Afterward, Joseph’s mother reported that he sleeps better now, has more energy, and is alert, calmer, and more productive. His posture has also improved; he stands up straight, whereas before he hunched over and had to push his chin out to breathe. For Joseph, and many patients like him, myofunctional therapy has improved his quality of life in meaningful ways.

Telehealth Myofunctional Therapy

Myofunctional therapy can also be done via telehealth. This can help reduce certain barriers like long journeys and wait times. However, many patients still face challenges related to internet access and reliability due to limited broadband infrastructure in rural and other areas.

According to Christina, telehealth works well for older children and adults. She says the same process can be performed as in an office setting. Telehealth is difficult for young children, though, who see better results with in-person sessions. Currently there are only a few myofunctional therapists in NC, making telehealth a vital option for age-appropriate patients.

Barriers to Accessing Myofunctional Therapy

Christina says, myofunctional therapy is rarely covered by insurance, especially when performed by those with a dental background. Unfortunately, prohibitively high costs leave many patients without a way forward. Her hope is that one day these services will be covered by dental or medical insurance. However, she sees great value in dental professionals providing these services because of how it builds on oral health care expertise.

Screening Patients for Myofunctional Disorders

NCOHC’s Program Manager, Heather Edly, JM, RDH, BSPH, CHES, said there has been a spike in myofunctional disorders like TMJ pain due to stressors exacerbated by COVID-19. Often, the only option for dental hygienists is to recommend a mouth guard, which may fail to address the root cause.

Learning to screen for myofunctional disorders can help hygienists connect patients to other types of care and improve oral health outcomes.

Christina said, “Every hygienist should know the signs and symptoms of myofunctional disorders and how to screen for them. As the primary preventive oral healthcare professional, the dental hygienist is the perfect professional to do this. Addressing these myofunctional issues is often the most preventive service we can offer. This is because myofunctional therapy addresses the root cause of so many dental and health issues experienced by our patients.”

If interested, you can learn about key clinical markers for myofunctional disorders here. To stay current with oral health news in North Carolina, sign up for the NCOHC monthly digest newsletter today.


North Carolina House Votes in Favor of Medicaid Expansion

For years, Medicaid Expansion in North Carolina has been health advocates’ proverbial white whale. When it comes to policy changes that could dramatically improve access and equity in health care across the board, Medicaid Expansion would be a huge step in a positive direction.

North Carolina has unfortunately remained among the 11 states across the country that haven’t expanded Medicaid since its enabling federal legislation, the Affordable Care Act (ACA), was signed into law in 2010.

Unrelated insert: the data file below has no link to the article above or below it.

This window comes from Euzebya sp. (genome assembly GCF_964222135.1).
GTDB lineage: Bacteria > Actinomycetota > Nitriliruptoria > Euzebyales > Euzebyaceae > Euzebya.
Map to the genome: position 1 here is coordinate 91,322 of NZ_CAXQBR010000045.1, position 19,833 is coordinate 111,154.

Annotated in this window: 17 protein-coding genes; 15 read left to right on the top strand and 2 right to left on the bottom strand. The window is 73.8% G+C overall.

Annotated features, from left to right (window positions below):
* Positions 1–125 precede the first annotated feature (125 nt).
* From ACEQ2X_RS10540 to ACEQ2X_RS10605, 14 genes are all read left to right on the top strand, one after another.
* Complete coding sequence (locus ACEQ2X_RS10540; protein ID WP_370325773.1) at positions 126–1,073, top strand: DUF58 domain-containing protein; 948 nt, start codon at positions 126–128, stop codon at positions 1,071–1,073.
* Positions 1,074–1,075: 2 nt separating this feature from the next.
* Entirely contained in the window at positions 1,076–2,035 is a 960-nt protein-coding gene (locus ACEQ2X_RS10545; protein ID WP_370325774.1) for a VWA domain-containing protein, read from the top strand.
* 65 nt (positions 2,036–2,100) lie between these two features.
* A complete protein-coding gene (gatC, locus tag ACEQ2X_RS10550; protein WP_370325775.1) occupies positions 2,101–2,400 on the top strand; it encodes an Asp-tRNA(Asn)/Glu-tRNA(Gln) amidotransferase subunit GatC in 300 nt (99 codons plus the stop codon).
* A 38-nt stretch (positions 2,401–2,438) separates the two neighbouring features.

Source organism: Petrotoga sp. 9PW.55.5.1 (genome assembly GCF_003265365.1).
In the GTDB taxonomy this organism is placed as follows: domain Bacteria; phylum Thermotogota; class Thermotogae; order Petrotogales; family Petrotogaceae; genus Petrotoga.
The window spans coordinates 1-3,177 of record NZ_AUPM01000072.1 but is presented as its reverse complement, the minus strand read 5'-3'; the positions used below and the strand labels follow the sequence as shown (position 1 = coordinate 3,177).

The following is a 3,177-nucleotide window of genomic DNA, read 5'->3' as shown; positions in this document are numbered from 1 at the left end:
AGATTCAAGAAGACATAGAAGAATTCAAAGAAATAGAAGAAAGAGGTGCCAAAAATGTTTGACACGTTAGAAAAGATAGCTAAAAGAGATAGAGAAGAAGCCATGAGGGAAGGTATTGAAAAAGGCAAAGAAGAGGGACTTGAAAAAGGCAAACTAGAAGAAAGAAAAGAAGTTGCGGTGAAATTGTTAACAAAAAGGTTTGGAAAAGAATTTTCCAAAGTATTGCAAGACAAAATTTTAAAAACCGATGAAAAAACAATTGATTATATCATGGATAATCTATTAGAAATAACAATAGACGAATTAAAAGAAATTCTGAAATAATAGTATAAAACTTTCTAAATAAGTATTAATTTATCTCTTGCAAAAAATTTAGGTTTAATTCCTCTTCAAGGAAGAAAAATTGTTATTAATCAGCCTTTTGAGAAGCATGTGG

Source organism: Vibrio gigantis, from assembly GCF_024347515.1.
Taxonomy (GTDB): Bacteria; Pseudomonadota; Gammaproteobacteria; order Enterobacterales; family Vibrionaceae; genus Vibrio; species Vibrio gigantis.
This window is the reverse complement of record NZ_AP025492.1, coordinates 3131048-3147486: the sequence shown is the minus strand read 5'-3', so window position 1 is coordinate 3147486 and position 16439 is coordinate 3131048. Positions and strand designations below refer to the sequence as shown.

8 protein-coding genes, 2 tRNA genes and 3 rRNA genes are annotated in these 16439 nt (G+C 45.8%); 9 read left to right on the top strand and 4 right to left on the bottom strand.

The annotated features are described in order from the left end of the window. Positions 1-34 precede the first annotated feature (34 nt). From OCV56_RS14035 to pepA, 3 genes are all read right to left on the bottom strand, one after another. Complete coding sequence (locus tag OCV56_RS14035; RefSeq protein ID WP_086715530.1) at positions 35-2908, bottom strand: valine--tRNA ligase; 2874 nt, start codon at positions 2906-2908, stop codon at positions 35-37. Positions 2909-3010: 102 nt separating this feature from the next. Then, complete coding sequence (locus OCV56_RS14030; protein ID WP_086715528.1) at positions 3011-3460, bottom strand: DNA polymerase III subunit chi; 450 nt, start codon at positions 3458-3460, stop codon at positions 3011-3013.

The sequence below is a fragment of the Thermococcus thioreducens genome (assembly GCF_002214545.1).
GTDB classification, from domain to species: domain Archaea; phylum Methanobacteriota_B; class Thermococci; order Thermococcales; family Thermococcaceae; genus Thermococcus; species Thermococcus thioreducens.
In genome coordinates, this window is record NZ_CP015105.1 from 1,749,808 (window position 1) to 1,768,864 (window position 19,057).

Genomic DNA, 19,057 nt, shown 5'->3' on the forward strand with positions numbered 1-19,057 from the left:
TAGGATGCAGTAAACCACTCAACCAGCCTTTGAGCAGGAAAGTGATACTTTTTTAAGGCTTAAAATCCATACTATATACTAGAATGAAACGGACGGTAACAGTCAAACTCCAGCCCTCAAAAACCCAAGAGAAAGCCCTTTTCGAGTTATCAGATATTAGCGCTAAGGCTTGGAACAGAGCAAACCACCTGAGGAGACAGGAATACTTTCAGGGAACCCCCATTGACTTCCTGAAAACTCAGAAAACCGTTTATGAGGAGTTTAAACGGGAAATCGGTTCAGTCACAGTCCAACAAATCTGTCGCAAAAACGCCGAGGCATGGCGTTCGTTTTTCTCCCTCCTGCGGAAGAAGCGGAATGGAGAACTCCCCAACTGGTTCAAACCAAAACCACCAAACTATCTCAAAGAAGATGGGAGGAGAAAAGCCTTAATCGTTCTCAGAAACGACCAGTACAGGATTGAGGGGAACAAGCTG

A Fresh Opportunity for Medicaid Expansion

As the 2023-2024 legislative session kicks off, members of the state House of Representatives are striking a new tune. On Feb. 8, 2023, Three Republican representatives and one Democrat filed House Bill 76, which will expand Medicaid in the state if passed into law.

A bipartisan group of 49 legislators had signed onto the bill as co-sponsors. On Feb 15, the bill passed its first two votes in the North Carolina House before passing its third and final vote on Feb 16. Now, the legislation is in the North Carolina Senate’s hands. If it passes through the upper chamber, it will head to Governor Roy Cooper’s desk to be signed into law.

North Carolina is one of 26 states (including Washington, D.C.) to offer extensive oral health benefits to both children and adults with Medicaid insurance. Because of this, anyone who gains coverage under Medicaid Expansion would gain oral health benefits.

What is the Coverage Gap?

The ACA enabled Americans to purchase health insurance through a government-managed marketplace, known as the “exchange.” To qualify for health insurance and tax credits through the exchange, individuals or families must earn enough income to be at or above the federal poverty level (FPL).

In North Carolina, Medicaid insurance only kicks in at or under 42 percent of the FPL, meaning anyone between 43 and 100 percent of the FPL have no options for health insurance. This is the coverage gap.

For example, a single parent with one child would need to earn $18,310 per year to qualify for tax credits and health insurance through the exchange. If they earn less than $18,310 but more than $7,240, however, no insurance options would be available.

Source: Care4Carolina

Medicaid Expansion was a provision of the ACA. Unlike the exchange, expansion was made voluntary on a state-by-state basis. States that choose to expand Medicaid fill in that gap, offering Medicaid services to anyone up to 100 percent of the FPL.

By The Numbers: Expansion’s Potential for North Carolina Health

More than 500,000 North Carolinians stand to gain health coverage if Medicaid Expansion is passed. Of those who would gain coverage, more than three quarters are employed and one in three are parents.

Financially, North Carolina stands to gain significantly if it closes the health care coverage gap. By expanding Medicaid, North Carolina could:

Create 37,200 jobs

Bring $4 billion in federal funding into the state every year

Save businesses $1,685 in lost productivity per employee per year

A Long Road Ahead for 2023 Medicaid Expansion

Senate Majority Leader Phil Berger has signaled that his chamber may not be as eager to take up the House’s version of Medicaid Expansion. There are several provisions that appeared alongside expansion in a Senate proposal during the 2021-2022 session that are not part of this year’s bill.